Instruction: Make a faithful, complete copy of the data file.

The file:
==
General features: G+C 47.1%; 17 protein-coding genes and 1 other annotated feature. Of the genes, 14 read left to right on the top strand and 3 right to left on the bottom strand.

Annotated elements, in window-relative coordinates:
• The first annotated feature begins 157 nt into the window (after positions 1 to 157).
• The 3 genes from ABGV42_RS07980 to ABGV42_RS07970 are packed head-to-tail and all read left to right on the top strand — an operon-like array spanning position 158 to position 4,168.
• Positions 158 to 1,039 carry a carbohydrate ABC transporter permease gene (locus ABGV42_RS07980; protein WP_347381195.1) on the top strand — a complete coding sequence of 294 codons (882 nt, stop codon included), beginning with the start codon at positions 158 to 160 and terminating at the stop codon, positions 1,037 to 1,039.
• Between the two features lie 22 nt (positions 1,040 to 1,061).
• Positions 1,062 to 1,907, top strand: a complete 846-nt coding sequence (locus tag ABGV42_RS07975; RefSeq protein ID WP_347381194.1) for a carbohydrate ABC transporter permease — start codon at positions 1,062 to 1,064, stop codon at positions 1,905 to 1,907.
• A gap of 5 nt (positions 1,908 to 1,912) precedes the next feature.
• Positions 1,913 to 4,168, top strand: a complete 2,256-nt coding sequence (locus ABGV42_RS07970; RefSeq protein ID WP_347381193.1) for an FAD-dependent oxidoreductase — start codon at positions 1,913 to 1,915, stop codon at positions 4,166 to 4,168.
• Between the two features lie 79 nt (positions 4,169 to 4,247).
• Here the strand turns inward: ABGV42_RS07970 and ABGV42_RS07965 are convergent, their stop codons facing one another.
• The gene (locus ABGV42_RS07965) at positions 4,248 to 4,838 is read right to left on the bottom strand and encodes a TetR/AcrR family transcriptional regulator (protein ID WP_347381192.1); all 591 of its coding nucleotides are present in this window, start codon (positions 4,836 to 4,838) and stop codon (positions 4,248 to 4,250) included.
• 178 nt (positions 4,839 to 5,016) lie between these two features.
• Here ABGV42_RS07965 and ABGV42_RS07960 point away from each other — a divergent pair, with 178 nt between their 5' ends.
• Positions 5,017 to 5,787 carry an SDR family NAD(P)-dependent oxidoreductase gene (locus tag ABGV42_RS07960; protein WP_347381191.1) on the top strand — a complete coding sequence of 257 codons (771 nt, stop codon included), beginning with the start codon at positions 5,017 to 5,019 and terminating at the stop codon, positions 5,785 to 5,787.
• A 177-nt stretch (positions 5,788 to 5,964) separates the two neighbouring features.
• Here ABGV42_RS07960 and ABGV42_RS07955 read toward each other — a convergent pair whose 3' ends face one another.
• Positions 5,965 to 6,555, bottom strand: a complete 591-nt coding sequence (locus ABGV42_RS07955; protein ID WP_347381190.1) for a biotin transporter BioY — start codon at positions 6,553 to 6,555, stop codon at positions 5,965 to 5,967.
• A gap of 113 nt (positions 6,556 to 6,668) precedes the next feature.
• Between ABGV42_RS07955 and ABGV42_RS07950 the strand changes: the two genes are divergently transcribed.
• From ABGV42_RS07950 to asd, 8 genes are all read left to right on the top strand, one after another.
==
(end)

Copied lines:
General features: G+C 47.1%; 17 protein-coding genes and 1 other annotated feature. Of the genes, 14 read left to right on the top strand and 3 right to left on the bottom strand.

Annotated elements, in window-relative coordinates:
• The first annotated feature begins 157 nt into the window (after positions 1 to 157).
• The 3 genes from ABGV42_RS07980 to ABGV42_RS07970 are packed head-to-tail and all read left to right on the top strand — an operon-like array spanning position 158 to position 4,168.
• Positions 158 to 1,039 carry a carbohydrate ABC transporter permease gene (locus ABGV42_RS07980; protein WP_347381195.1) on the top strand — a complete coding sequence of 294 codons (882 nt, stop codon included), beginning with the start codon at positions 158 to 160 and terminating at the stop codon, positions 1,037 to 1,039.
• Between the two features lie 22 nt (positions 1,040 to 1,061).
• Positions 1,062 to 1,907, top strand: a complete 846-nt coding sequence (locus tag ABGV42_RS07975; RefSeq protein ID WP_347381194.1) for a carbohydrate ABC transporter permease — start codon at positions 1,062 to 1,064, stop codon at positions 1,905 to 1,907.
• A gap of 5 nt (positions 1,908 to 1,912) precedes the next feature.
• Positions 1,913 to 4,168, top strand: a complete 2,256-nt coding sequence (locus ABGV42_RS07970; RefSeq protein ID WP_347381193.1) for an FAD-dependent oxidoreductase — start codon at positions 1,913 to 1,915, stop codon at positions 4,166 to 4,168.
• Between the two features lie 79 nt (positions 4,169 to 4,247).
• Here the strand turns inward: ABGV42_RS07970 and ABGV42_RS07965 are convergent, their stop codons facing one another.
• The gene (locus ABGV42_RS07965) at positions 4,248 to 4,838 is read right to left on the bottom strand and encodes a TetR/AcrR family transcriptional regulator (protein ID WP_347381192.1); all 591 of its coding nucleotides are present in this window, start codon (positions 4,836 to 4,838) and stop codon (positions 4,248 to 4,250) included.
• 178 nt (positions 4,839 to 5,016) lie between these two features.
• Here ABGV42_RS07965 and ABGV42_RS07960 point away from each other — a divergent pair, with 178 nt between their 5' ends.
• Positions 5,017 to 5,787 carry an SDR family NAD(P)-dependent oxidoreductase gene (locus tag ABGV42_RS07960; protein WP_347381191.1) on the top strand — a complete coding sequence of 257 codons (771 nt, stop codon included), beginning with the start codon at positions 5,017 to 5,019 and terminating at the stop codon, positions 5,785 to 5,787.
• A 177-nt stretch (positions 5,788 to 5,964) separates the two neighbouring features.
• Here ABGV42_RS07960 and ABGV42_RS07955 read toward each other — a convergent pair whose 3' ends face one another.
• Positions 5,965 to 6,555, bottom strand: a complete 591-nt coding sequence (locus ABGV42_RS07955; protein ID WP_347381190.1) for a biotin transporter BioY — start codon at positions 6,553 to 6,555, stop codon at positions 5,965 to 5,967.
• A gap of 113 nt (positions 6,556 to 6,668) precedes the next feature.
• Between ABGV42_RS07955 and ABGV42_RS07950 the strand changes: the two genes are divergently transcribed.
• From ABGV42_RS07950 to asd, 8 genes are all read left to right on the top strand, one after another.